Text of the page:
no such thing as a TOSCO.

And yes, the puzzle has a repeating rebus of the letters MTE, with a fun revealer. Wtf is your problem with that? The whole concept was really very clever.

Anonymous 6:09 PM  

Mark Halperin had Zambia.

Sandy McCroskey 6:24 PM  

Why are the letters "MTE" called a "rebus"? A rebus required pictures. What is "MTE" a picture of? If the square were to be filled by the letters M-O-O-N or S-U-N or C-R-O-S-S etc. you could actually draw a picture instead.
I was sure there must be more to this but, if there is, Rex didn't know, and I haven't found it in the comments.

Suzie Q 6:30 PM  

@ Shelby G. Who are you talking to? You have these multiple posts that make no sense at all. Stop, it's annoying.

Joe Dipinto 6:49 PM  

@Barbie 4:54 -- the Bach clue reads "Certain Bach composition" and a SUITE is a type of composition -- in Bach's era, a selection of dance movements of the time. I don't think the clue is unfair.

Anonymous 7:16 PM  

@Shelby Glidden, looks like you are replying to individual posts, but for those of us not using an iPhone the comments just go to the bottom of the chronological pile. That’s why people replying to posts here usually indicate whose comment they are replying to by using the @(name) reference. For me on my iPad, it looks like you just posted eight random comments in a row. That happens a lot with new people here until they figure it out.

kitshef 7:17 PM  

@Sandy McCroskey - in the real world, you are correct about what a rebus is. But in the crossworld, rebus has acquired an expanded meaning to include any puzzle where a single square holds more than one letter. It's just one of those things you get so accustomed to you forget it used to seem nuts.

Captain Greazyshorts 7:19 PM  

Not only do I agree with Rex that these are inferior answers and the NYT should aim for a higher caliber of word choice, but I like that Rex doesn't censor himself and shares his frustrations and his feelings. Seems to me the person being honest isn't the snowflake, but rather the person telling someone else to quiet down.

Anonymous 7:43 PM  

Joe Dipinto!!!
Did you invoke The Apartment, post-wise?!!!
In my opinion, a perfect film. Thank you.

@Sandy,
Kitshef is right. Custom isnt correct, but too powerful to fight.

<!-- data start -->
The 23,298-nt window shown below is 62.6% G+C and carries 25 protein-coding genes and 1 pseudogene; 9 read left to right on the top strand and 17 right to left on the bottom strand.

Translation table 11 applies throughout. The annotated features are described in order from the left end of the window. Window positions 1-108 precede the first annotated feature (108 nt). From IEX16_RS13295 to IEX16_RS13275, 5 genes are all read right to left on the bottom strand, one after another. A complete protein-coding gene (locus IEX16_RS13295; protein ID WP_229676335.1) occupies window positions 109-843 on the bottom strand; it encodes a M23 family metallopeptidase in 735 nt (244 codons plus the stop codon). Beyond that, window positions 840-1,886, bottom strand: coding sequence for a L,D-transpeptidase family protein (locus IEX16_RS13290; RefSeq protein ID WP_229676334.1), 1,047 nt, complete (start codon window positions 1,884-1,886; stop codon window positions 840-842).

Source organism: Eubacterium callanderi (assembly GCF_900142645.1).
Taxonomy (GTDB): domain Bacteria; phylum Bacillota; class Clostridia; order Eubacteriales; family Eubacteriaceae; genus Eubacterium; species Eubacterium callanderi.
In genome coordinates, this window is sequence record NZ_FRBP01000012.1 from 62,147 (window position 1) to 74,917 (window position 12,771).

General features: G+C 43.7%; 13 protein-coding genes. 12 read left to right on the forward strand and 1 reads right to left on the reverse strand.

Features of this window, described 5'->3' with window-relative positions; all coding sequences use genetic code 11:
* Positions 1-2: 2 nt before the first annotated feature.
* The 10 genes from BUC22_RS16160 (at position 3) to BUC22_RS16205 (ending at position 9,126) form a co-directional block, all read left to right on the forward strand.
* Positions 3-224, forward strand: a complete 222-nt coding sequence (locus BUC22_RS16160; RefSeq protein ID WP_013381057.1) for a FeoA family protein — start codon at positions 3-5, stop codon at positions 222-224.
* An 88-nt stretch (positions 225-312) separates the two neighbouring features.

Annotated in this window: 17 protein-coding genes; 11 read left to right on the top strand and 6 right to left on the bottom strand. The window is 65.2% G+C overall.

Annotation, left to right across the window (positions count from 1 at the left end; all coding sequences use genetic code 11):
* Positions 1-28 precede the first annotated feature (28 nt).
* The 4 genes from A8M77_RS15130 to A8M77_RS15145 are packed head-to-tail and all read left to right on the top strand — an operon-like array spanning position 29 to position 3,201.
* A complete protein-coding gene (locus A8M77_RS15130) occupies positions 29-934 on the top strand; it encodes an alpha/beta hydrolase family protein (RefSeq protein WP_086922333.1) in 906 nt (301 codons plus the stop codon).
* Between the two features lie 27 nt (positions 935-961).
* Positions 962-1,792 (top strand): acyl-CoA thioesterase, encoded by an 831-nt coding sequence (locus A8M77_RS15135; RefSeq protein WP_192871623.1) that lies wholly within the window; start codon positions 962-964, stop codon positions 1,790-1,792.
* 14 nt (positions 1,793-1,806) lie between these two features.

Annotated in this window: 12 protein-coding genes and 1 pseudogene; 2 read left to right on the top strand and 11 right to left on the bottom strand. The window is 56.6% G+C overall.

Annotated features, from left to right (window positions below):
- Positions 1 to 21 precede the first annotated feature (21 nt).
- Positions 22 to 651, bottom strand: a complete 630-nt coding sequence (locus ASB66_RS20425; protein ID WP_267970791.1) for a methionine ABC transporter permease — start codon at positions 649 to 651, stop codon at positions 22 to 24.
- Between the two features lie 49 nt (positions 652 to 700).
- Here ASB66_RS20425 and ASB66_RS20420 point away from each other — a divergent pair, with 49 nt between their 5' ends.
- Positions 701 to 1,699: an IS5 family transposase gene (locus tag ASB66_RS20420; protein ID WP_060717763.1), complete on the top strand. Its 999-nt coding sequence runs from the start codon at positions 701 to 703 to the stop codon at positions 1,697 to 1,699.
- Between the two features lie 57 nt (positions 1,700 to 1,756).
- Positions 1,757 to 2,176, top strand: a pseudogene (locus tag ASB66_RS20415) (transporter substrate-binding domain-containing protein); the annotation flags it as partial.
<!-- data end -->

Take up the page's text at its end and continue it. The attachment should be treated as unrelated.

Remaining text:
Now, if only a cartographer would chime in and explain how moronic "north east", or "southwest" part of the puzzle is....

Sandy McCroskey 7:44 PM  

@kistshef: I should know that, as I am the crossword editor at The Nation. But my guys don't use that kind of gimmick (or haven't yet), so it hasn't come up. I sort of figured that must be the case, but also think we maybe need a different word for this kind of thing.

Joe Dipinto 8:41 PM  

@Anon 7:16 -- on my Droid I see Shelby's responses directly under each of their applicable posts, and I am still for the most part scratching my head, lol.

Joe Dipinto 8:50 PM  

@Anon 7:43 -- I was tempted to say that there was a film reference in the post somewhere, so kudos for picking up on it without my having done so!

An excellent film, I completely agree -- I will watch it anytime, anyplace. Lemmon and MacLaine are perfection. Weirdly, it was promoted as a comedy on it's release, but I really never saw it that way (despite it having some comic elements).

Joe Dipinto 9:59 PM  

@me 8:50 -- Oh, I see I made the its/it's mistake. I'll just blame it on Autodiscombobulate. :-)

Mike 10:21 PM  

All I can say is thank you Rex. Thank you. That The Gambia nonsense drove me batty.

Joe Dipinto 12:02 AM  

@mathgent 12:10 - I'm pretty sure there was a CAT rebus at some point in the past.

MichaelG 8:10 AM  

Because of our fearless leader I actually put in Nambia!

BrucieK 9:56 AM  
This comment has been removed by the author.
BrucieK 9:58 AM  

No, he’s being a whiny little child who can’t accept that he made a mistake (FYI: I made the same single mistake). And to answer his question, “Why don't I know about this country?" — because he’s like every other American who doesn’t know jackshit about an entire continent because he hasn’t taken the time to learn about it.

Beauchamp 2:06 PM  

Hah!
Kudos to you. Your take was far more entertaining than the puzzle or OFL’s tantrum.

Chris 6:52 PM  

This may be pointed out by others - I'm late to the dance - but I thought MTE-REBUS was very clever - it's a volcano, no? And the top blew off? MTE?